All over the floor of space, the stars look like shards of false teeth, twinkling their crisscross spots of light in the dark. Wave upon wave of nausea rolls inside of him as he hallucinates his rebirth. Seasickness. In these perspiring waves of oceans forming he is still cold, though his body is fevered with bubbling volcanic eruptions. The conditions of space make him feel as if he is bleeding, like every joint is as tender and pulpy as a freshly-made cut, his whole body a giant wound.
“I should like to bandage myself up,” he says. “I should like to eat a pill the size and color of the moon.” But he can no longer reach for the encapsulated white pill that has sunk into his abyss, to the center of the planetoid, along with everything he brought with him — the remaining parts of his body, the diary, and the camera. He can’t rescue those things, he can’t rescue himself.
He grows as taut as a rope, constantly being stretched through high levels of atmosphere, temperature, surface topography and ecology. Thousands of elemental forces ride on his body. They do not fight but play wonderful instruments of creation till he is made quiet for a while, but then they begin to make the same mistake, what was not yet the right notes. They come from a low place, but they won’t let him go to hell.
All his fingers can do is tease up a spiral of ripples in a pond that reflects the stars. Loneliness cannot be caressed.
“Up there, the night is preternaturally silent; down here, it is clamorously loud. Up there, you feel like you are the only person alive in this world; down here, you feel like you are the only person dead to the world.” Wading into the darkness, the lamps that are stars around him turn bright, but once he crosses into the light, the surrounding sky darkens into an insomniatic night, an excitement.
Space is always dressed for mourning, dressed for his funeral, grandiose and somber.
Ren no longer sleeps, though he can still open his swollen eyes. The bit of ceiling above his head becomes his sky. A white sky. A sky that never changes with the weather, be it fair or inclement. It comforts him.
The earth he sees from his planetoid at times hardly seems like the earth but still it insists, still it dissuades. Raising his head and lowering it, he sees that the light is slowly fading. He can see it return in pulsing streaks, like bolts from heaven, a meteor flying towards him, faster and faster, closer and closer, eyes blinded and stabbed by light, cutting him as it touches him. It immediately hits his head, and in an instant, it turns to ashes.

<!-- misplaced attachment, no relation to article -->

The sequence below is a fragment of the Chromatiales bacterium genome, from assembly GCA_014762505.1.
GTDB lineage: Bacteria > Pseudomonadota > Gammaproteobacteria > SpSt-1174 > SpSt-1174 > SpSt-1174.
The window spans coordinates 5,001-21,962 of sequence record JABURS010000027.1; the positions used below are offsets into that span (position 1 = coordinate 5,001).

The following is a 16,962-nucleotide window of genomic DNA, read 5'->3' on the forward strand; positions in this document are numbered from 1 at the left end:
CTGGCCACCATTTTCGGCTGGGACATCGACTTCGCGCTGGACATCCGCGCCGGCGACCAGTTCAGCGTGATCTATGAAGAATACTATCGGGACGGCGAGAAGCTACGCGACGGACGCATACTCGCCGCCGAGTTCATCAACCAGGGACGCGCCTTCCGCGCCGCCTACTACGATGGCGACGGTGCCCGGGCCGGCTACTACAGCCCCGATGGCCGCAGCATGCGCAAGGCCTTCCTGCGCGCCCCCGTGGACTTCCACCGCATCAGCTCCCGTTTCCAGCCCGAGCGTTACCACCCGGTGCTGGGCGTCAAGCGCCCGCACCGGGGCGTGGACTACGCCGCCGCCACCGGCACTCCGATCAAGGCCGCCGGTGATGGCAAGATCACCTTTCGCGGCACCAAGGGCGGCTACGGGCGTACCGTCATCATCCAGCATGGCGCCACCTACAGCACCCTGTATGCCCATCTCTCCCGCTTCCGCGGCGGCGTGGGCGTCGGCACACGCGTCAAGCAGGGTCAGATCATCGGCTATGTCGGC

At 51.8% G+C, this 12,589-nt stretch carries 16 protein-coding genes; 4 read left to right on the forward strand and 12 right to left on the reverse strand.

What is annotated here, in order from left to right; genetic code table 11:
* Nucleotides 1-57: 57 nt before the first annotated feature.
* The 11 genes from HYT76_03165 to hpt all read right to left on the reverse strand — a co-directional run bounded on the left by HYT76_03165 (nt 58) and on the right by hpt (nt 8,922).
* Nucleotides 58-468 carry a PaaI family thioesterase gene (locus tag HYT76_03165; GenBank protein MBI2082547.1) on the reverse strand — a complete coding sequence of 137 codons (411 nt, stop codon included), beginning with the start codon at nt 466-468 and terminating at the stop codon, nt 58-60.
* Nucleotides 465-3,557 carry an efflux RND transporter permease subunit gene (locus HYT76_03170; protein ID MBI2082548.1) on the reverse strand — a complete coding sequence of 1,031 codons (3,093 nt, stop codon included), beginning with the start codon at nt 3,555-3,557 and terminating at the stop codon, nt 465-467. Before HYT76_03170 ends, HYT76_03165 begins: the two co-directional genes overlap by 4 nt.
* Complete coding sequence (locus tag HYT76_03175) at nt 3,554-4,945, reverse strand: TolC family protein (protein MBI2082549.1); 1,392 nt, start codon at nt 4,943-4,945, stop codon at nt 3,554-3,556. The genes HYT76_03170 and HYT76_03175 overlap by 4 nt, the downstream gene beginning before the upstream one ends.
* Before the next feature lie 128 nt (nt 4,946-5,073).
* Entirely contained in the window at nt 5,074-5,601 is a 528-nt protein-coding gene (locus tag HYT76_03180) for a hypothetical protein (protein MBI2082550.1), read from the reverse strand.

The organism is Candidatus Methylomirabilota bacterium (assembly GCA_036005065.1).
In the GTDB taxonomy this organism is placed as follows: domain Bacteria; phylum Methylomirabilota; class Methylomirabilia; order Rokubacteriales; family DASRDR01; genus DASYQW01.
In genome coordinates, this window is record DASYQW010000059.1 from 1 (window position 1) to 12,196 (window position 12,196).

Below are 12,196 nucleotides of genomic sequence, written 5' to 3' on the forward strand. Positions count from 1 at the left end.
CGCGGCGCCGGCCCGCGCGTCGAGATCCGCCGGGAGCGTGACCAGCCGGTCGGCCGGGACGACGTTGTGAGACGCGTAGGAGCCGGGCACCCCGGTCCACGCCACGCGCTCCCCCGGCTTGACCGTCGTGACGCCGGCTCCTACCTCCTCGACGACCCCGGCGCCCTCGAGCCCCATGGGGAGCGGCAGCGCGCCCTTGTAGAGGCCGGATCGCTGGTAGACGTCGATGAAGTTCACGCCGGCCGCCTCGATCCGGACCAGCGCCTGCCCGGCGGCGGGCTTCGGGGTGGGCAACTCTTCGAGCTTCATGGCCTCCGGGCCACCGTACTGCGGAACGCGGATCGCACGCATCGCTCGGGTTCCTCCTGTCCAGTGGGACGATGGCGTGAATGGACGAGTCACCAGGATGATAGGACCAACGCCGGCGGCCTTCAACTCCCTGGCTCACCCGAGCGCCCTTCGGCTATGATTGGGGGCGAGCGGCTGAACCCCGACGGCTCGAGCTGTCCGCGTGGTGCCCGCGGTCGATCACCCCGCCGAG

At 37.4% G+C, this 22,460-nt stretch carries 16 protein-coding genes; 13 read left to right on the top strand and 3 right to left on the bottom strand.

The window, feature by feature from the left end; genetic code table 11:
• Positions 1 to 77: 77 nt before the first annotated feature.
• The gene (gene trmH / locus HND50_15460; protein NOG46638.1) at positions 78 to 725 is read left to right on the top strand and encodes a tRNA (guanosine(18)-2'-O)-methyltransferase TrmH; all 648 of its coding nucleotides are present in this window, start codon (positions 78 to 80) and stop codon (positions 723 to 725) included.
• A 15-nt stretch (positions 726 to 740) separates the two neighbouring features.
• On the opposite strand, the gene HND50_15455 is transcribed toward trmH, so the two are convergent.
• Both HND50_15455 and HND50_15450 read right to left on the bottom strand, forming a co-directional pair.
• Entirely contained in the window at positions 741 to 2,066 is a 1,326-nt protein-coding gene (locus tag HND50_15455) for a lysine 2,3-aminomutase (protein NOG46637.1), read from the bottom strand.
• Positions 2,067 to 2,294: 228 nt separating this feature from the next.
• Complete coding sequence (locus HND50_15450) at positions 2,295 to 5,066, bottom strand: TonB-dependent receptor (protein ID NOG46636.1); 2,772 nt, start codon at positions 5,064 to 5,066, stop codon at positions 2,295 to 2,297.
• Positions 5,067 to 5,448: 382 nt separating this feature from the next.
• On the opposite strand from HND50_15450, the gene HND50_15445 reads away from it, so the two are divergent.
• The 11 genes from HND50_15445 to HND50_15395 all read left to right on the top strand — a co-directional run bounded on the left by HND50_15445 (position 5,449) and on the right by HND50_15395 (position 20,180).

Sometimes he feels like he lies on top of the mattress of the planet’s surface, sometimes he feels like he lies under the mattress of the planet, other times he feels like he lies inside the mattress of the planet. “Maybe there will never be a way out,” Ren says, as his human self is unborn and, living less in the present than a moment ago, like a dead person who still has warmth in his body, his ambitions to anchor then harbour a biologically diverse habitat seems to be for nigh. Nothing but jadescent outgassing and torn atoms at the frayed edge of himself were in the sky.
“Life will never be how you want it to be. Life is such — boredom and pain. Happiness and luck. Mania and fatigue. Comfort and dread. Fatalism.”
The more convivial the atmosphere, the more distant he grows inside, like all the lights continue to light up but can’t reach him, can’t shine on him. He stands alone in an upright coffin — in solitude, in silence, in secret — imploding into the depression diary at the core. There he lies down, settling into quiescence. The end is cold.
In the same words that told the story of the diary-creature, who was an oblivion-seeker trapped in the hole of his heart, he tells himself, “This is the darkest moment. There will be no darker than now. And after this moment they are all going to be bright.”
Like what you’re reading? OddMadland is a reader-supported publication, so consider donating to support more of this kind of creative writing in Canada and internationally. It only takes a second to donate!
HE DID NOT WAKE FOR SOME TIME.
When he woke, more than a millenium had passed. His skin was no longer his own, and like a lizard or some kind of amphibian, it peeled off. What it peeled off into were the folds of hillsides that extended indefinitely into the overgrowth of vines and other fertile things, surging from the springy growth of the landscape that surrounded him, and out into the flatlands. Disquieting creatures roamed the vast cream-coloured sand, the shining of an unyielding desert.
“Am I a camel or a cactus? A camel with no humps, or a cactus with no thorns?” Ren said. Flowers blew in the wind like embroidery on a skirt, and they were no different than the feeling he had, the feeling he had never had or had not had for a long time.